All of a sudden there seems to be one new Italian restaurant after another opening, the way Asian themed ones seemed to be the culinary category du jour in the past few years. Most are pizzerias + limited entrée offerings with regional cuisines of Liguria, Naples, and Tuscany well represented . Now we have a very different Italian culinary experience with the family owned and operated Via Emilia 9 in South Beach. Walk in the door and you’ll find yourself transported to an authentic eatery in Emilia Romagna, the land known for its gourmet products ranging from balsamic vinegar and parmigiano reggiano to prosciutto, lasagna, bolognese sauce, and mortadella.
It’s hardly surprising that so many Italians were there the night we went, obviously regulars, welcomed by owners Valentina who waits tables and Wendy her chef husband. Via Emilia 9 opened in September 2014, but it closed late last year for a remodeling. It reopened recently, and the food is even better. Before the “new” Via Emilia 9, Anthony Bourdain visited and said the pasta was much better than good.
The restaurant is named for Via Emilia, the ancient Roman road that ran through the most fertile agricultural plains in Northern Italy. Along its length were founded the townships of Bologna, Modena, Parma and Reggio Emilia. The ambiance is that of a combo salumeria, shop selling cold meats (salumi), cheese and packaged food products along with counter dining, and a restaurant/wine shop.The wine is displayed in wooden crates with prices marked on the blackboard wall. There are also several tables outdoors. It’s a casual and friendly setting and prices are honest, especially considering it’s on the Beach.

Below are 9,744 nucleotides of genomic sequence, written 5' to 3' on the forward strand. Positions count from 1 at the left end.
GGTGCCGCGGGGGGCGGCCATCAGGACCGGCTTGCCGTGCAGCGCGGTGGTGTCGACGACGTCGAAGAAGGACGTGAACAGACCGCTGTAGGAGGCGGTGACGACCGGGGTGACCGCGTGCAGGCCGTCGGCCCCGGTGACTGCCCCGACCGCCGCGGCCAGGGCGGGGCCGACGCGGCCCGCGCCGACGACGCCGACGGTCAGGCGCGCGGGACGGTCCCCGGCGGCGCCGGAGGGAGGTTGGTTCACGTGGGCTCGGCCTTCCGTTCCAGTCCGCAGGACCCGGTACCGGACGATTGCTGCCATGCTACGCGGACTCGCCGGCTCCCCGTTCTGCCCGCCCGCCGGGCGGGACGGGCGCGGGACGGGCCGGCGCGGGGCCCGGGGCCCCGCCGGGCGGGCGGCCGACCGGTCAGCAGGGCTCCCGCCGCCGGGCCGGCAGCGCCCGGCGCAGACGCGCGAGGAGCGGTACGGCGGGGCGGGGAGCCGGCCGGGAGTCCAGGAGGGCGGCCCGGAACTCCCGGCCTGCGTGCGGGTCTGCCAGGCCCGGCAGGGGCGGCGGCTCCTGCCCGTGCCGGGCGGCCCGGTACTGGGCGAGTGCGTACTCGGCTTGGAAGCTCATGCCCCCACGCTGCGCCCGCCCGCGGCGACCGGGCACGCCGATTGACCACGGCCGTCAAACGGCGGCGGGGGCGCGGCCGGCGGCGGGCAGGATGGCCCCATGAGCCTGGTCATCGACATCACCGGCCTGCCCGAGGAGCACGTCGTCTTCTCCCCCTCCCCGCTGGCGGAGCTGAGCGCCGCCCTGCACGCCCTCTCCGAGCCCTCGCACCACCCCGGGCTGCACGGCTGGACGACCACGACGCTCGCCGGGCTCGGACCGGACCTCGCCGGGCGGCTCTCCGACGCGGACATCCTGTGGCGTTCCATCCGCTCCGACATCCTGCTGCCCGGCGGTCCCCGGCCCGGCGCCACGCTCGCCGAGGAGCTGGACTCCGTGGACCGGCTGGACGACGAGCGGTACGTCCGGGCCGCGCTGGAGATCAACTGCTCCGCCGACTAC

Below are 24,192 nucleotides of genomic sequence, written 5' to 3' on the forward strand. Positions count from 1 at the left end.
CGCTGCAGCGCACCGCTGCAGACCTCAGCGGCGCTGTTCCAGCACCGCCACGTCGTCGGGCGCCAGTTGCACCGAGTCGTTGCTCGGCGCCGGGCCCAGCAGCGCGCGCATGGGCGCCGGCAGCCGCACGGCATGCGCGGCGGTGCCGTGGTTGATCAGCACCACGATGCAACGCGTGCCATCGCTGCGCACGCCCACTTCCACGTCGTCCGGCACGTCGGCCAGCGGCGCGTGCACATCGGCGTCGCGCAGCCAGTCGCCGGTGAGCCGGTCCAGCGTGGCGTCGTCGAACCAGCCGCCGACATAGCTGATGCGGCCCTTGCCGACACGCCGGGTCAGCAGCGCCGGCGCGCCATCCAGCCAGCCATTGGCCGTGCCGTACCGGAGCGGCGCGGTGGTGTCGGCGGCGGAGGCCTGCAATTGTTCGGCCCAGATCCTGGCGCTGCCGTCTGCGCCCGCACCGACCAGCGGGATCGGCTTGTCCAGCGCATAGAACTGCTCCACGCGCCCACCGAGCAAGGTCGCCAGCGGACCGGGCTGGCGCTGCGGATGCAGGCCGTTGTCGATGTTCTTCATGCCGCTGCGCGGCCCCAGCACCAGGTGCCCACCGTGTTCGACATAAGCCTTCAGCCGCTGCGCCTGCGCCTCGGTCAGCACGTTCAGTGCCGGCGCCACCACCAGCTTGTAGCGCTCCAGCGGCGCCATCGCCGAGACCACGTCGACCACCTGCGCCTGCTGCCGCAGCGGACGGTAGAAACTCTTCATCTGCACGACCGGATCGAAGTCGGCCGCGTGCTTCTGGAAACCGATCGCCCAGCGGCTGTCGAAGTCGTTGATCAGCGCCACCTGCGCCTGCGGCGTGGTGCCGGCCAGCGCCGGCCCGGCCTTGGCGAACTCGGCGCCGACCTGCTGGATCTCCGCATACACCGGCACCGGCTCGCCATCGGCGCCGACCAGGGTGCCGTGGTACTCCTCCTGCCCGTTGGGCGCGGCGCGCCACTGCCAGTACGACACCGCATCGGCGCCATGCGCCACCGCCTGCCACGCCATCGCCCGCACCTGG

Though my travels have taken me to Italy numerous times over the years and Italian cuisine is one of my favorites, I’ve never eaten the kinds of pasta featured here – names like fazzoletti, passatelli and cappellacci. But let’s begin with starters. We had to order the products the region is famous for, so began with a plate of salumi which included two kinds of prosciutto, bresaola, Parma ham, stracchino cheese, robiola, pearls of balsamic vinegar with fig jam and sliced figs. Everything was of high quality, better than the usual ubiquitous meat and cheese boards around town.
Zucchini and eggplant carpaccio were on the menu, dishes seldom seen. In need of some greens, we opted to try the zucchini which was very finely sliced and topped with olive oil and pieces of salt from the black sea (black salt). The Modenese salad with arugula was simple and delicious.
We tried three pastas which included their signature dishes, the tortellini in brodo, passatelli al tartufo and the ravioli dello chef. Tortellini were stuffed with prosciutto, mortadella, parmesan cheese and pork, and served in a light broth. The unusual passatelli were made of flour, bread crumbs, eggs and parmesan. They were rich,cheesy and refined. All were perfectly al dente, light, and delicious. Mr. W proclaimed Via Emilia 9 “the temple of pasta, where pasta worshippers go”. The ravioli was a standout, earmarked for my list of the best dishes of the year. Stuffed with pumpkin, they were a little sweet yet creamy. The restaurant has a “Sfoglina” or pasta maker, Chef Wendy Cacciatori, who hand rolls a variety of pastas right before guests’ eyes.
There’s also a selection of traditional entrees for those not wishing pasta, including veal rolls with cooked ham and cheese, meatballs in Bolognese sauce, filet mignon and traditional chicken dishes.
High marks also went to the chocolate cake. Though heaven knows I love a dense, sugary, icing topped chocolate cake, this one which is made in house, was rich with a deep chocolate taste. I could have been eating a 70% cacao dark chocolate bar, so deep was the flavor. It was served with mascarpone. Other desserts I’d like to try next time are the strawberry crostata (Italian tart), mascarpone with pavesini and Nutella and check out their gelato.
Starters range from $7 to $29.90 for the salumi and cheese plate for two . Pastas range from just under $13 to under $22; entrees from under $16 to $32 , and desserts average $7. A glass of wine (6 ounce pour) starts at $10 and bottles at $32 .
Lunch from Monday to Friday is 50% off, happy hour from 4 to 6:30 p.m. There is street parking, no valet.
Food photography by William Oberheiser